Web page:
In 1996, Drs. Dennis Lo and James Wainscoat discovered cell-free fetal DNA (“cffDNA”) which is a kind of DNA that circulates freely in the blood stream of pregnant women. In 2001, Drs. Lo and Wainscoat obtained the ’540 patent, which relates to this discovery. The invention, commercialized by Sequenom as its MaterniT21 test, created an alternative for prenatal diagnosis of fetal DNA. However, the patent does not claim cffDNA. Instead, the ’540 patent claims certain methods of using cffDNA.
Natera, Inc. manufactures and sells the Non-Invasive Paternity Test, which is intended to confirm the paternity or non-paternity of a gestating fetus from genetic information in fetal DNA available in the blood of the pregnant female. Diagnostics Center, Inc. is a licensee of Natera.
Each of these firms filed separate declaratory judgment actions alleging that they did not infringe upon the ’540 patent.
The district court found that “there was a substantial question over whether the subject matter of the asserted claims was directed to eligible subject matter.” Sequenom appealed and the Federal Circuit remanded and held that the district court erred in certain respects.
Parties then filed for motions for summary judgment regarding invalidility under section 101. The district court held that “the claims of the ’540 patent were directed to the natural phenomenon of paternally inherited cffDNA, and that the claims did not add enough to the natural phenomenon to make the claims patent eligible under § 101.” Sequenom appealed.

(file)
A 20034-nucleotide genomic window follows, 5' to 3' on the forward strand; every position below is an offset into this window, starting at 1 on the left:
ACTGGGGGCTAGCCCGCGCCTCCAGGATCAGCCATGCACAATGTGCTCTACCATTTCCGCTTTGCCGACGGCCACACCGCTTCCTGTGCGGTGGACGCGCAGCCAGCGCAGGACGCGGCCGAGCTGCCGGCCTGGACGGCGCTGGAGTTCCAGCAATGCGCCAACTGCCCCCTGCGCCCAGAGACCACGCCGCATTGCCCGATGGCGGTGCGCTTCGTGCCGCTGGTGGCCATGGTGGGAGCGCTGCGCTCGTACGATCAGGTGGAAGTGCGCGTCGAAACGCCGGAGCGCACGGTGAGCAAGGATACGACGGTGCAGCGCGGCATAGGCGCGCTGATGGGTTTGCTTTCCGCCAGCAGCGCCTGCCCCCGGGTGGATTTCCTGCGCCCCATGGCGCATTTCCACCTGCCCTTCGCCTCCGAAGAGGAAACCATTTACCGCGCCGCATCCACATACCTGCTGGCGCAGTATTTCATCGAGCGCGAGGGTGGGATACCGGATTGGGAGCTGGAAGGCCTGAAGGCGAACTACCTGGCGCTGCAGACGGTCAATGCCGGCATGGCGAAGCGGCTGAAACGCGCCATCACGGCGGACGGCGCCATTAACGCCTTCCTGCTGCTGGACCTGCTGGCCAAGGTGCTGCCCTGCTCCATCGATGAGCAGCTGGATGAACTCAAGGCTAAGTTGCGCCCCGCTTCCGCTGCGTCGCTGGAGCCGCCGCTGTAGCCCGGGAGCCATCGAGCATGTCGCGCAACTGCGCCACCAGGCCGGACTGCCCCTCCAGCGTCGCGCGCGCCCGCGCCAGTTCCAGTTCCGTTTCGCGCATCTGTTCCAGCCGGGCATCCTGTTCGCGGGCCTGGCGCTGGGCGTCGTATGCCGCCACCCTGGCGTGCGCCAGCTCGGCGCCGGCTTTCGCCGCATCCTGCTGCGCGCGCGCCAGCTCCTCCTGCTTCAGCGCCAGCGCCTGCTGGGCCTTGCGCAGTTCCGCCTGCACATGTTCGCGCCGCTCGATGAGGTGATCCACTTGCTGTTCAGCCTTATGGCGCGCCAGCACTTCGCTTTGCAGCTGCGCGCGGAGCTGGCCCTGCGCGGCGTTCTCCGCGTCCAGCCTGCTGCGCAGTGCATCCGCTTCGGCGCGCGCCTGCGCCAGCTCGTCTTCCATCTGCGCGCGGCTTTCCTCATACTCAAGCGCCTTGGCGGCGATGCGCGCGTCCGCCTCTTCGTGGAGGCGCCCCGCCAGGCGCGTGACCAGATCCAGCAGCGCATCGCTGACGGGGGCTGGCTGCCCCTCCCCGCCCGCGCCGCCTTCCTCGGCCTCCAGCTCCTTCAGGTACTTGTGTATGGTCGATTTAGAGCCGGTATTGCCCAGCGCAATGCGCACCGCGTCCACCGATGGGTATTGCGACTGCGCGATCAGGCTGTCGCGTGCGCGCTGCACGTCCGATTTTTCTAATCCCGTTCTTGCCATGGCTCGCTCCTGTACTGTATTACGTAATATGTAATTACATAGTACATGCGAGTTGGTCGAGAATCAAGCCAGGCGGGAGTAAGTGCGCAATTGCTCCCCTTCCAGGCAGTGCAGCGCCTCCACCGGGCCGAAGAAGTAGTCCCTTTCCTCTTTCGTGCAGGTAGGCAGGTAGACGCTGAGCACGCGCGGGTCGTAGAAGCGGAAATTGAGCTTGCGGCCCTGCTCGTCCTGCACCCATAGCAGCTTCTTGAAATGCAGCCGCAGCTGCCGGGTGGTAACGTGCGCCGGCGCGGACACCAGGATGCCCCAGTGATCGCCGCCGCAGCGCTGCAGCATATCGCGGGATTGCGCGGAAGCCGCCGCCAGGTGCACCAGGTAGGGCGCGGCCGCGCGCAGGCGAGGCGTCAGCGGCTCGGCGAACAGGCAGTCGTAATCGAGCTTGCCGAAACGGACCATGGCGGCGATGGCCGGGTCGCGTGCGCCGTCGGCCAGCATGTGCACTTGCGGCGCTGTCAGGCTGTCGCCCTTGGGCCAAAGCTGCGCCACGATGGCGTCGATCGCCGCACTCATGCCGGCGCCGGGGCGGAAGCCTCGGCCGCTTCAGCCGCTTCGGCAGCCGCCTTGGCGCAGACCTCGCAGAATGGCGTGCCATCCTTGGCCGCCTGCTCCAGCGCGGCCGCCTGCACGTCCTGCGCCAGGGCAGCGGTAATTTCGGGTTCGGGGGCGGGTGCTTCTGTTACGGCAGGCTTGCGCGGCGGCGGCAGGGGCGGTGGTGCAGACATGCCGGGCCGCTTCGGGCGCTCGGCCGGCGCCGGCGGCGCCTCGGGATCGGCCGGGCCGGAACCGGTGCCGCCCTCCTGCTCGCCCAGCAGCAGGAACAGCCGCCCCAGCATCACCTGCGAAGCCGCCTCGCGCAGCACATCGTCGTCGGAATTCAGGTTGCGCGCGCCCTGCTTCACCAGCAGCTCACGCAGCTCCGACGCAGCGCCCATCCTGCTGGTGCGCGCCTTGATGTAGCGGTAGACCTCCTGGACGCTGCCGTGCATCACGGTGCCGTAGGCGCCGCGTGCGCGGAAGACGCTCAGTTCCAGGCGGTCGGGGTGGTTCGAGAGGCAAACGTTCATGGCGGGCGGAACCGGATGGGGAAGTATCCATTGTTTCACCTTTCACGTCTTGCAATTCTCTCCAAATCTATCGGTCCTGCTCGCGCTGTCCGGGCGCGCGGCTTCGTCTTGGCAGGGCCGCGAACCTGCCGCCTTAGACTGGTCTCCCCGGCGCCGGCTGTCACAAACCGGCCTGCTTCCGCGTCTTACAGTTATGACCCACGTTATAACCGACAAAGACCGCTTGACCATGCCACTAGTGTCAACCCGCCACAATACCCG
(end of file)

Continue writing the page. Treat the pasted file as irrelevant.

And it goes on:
Federal Circuit followed these steps in order to determine whether claims of ‘540 patent is patent-ineliginle concept:
1) if subject matter is patent eligible, and
2) whether the claim contains an inventive concept sufficient to “transform” the claimed naturally occurring phenomenon into a patent eligible application.
In the first step, the court stated that the claims of the ’540 patent are method claims and methods are patent eligible subject matter. In the second step, the court held that “the practice of the method claims does not result in an inventive concept that transforms the natural phenomenon of cffDNA into a patentable invention.”
Because the method steps were well-understood, and easy to follow, the court specified that “the method of detecting paternally inherited cffDNA is not new and useful, the only subject matter new and useful as of the date of the application was the discovery of the presence of cffDNA in maternal plasma or serum.” The court also concluded that appending well-understood, routine steps to a “natural phenomenon” which is specified generally is not enough to be an “inventive concept”.
In addition, Federal Circuit indicated that “while preemption may signal patent ineligible subject matter, the absence of complete preemption does not demonstrate patent eligibility. In this case, Sequenom’s attempt to limit the breadth of the claims by showing alternative uses of cffDNA outside of the scope of the claims does not change the conclusion that the claims are directed to patent ineligible subject matter.”
Federal Circuit, then remarked that “detecting cffDNA in maternal plasma or serum that before was discarded as waste material is a positive and valuable contribution to science. But even such valuable contributions can fall short of statutory patentable subject matter, as it does here.”
For the above reasons, the court affirmed the district court’s decision, stating that the patent is invalid under Section 101.